What are the FAIR Data Principles?
The FAIR Data Principles were formulated after a Lorentz Center workshop in January 2014 according to principles now described here, on a page from Leiden University. They were nurtured by FORCE11 before formal publication in Nature Scientific Data in 2016.
FAIR stands for Findable, Accessible, Interoperable, and Reusable
How is CCDC FAIR?
The FAIR Data Principles help guide all of our data decisions. Ways in which the CCDC enacts the FAIR Data Principles include:
- Ensuring machines can reliably understand crystallographic experiments, data, and knowledge by using standard formats and vocabularies.
- Adopting persistent identifiers to identify datasets and their contributors.
- Leveraging standard identifiers such as InChI to link datasets to a range of chemistry resources.
- Ensuring metadata is harvestable by machines to enable interoperability with other information resources.
- Providing searchable resources that enable the discovery of data through interfaces designed for both humans and their machines.
How does the Cambridge Structural Database enable FAIR?
The structure and design of the Cambridge Structural Database (CSD) is central to our FAIR activities. In particular:
- It enables the discovery and reuse of historical crystallographic information by humans and machines.
- It allows knowledge to be derived from this information and applied across domains.
- It is accessible to humans through various web and desktop tools.
- It is accessible to machines through the CSD Python API.
Why adopt FAIR Data Principles?
Analyzing the growing amounts of data in the life and physical sciences already presents a daunting task, and the amount of data grows larger and more diverse every day. In addition, artificial intelligence and machine learning initiatives require high-quality, machine-readable data that is also semantically linked. Adhering to the FAIR Data Principles helps ensure your data:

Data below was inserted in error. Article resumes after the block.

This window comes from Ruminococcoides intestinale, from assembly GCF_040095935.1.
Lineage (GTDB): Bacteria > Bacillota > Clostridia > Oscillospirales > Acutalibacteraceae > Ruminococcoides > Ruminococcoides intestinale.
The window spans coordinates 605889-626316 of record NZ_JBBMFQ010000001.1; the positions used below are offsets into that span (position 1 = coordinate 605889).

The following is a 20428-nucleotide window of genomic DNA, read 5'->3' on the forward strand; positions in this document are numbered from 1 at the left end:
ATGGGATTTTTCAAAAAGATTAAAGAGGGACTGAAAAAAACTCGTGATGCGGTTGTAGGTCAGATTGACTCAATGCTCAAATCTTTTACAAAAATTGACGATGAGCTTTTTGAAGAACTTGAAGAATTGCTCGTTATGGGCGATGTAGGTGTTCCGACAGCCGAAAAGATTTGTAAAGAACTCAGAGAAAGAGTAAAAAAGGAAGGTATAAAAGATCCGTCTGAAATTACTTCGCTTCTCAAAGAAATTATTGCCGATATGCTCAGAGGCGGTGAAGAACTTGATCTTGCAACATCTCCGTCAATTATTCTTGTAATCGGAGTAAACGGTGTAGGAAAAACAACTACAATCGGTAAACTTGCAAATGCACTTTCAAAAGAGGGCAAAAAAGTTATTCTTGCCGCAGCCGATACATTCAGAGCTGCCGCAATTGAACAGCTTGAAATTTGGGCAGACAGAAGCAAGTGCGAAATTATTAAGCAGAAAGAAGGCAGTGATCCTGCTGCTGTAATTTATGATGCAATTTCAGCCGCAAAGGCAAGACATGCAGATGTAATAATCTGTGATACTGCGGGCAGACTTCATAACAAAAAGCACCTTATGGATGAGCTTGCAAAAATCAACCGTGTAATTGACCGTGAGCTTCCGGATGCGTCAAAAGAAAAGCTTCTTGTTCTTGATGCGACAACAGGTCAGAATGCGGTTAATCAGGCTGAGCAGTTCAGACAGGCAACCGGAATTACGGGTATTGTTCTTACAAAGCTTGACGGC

- Supports next-generation research around the globe.
- Works well with machine learning (ML) and artificial intelligence (AI) models.
- Remains orderly and accessible at all levels of your organization.
- Can support iterative learning on past work, saving time and resources.
FAIR for Humans and Machines
The FAIR Data Principles emphasize the need for findability, accessibility, interoperability, and reusability of data for both humans and machines. Today's ML and AI technologies require data that can be meaningfully and accurately interpreted by machines. A dataset that satisfies the criteria set out in the FAIR Data Principles is more likely to meet such requirements and be fully AI-ready.
Knowledge Graphs: The CCDC's BioChem Graph Project
We at the CCDC remain committed to ever improving our data in accordance with the FAIR Data Principles. In July 2020, we started a collaboration with the Protein Data Bank in Europe (PDBe) and ChEMBL—both based at the European Bioinformatics Institute (EBI)—on the BioChemGRAPH project. Knowledge graphs are growing in prominence as key enablers of data analysis, but their design and population require careful planning and well-ordered data.
The BioChemGRAPH project will create a knowledge base that links together 3D structural data relating to biological macromolecules in the PDB, bioactivity data of molecules with drug-like properties in ChEMBL, and structural chemistry data of small molecules from the CSD. This will allow researchers to:
- Quickly access relevant information from trusted but disparate datasets.
- Leverage a variety of experimentally determined and calculated properties on small molecules.
- Advance work in fields like target validation, drug development, drug repurposing, and cross-reactivity.
By expanding our dedication to the FAIR Principles to the broader community, we're helping to ensure that researchers worldwide have comprehensive and immediate access to the world's best structural data and knowledge.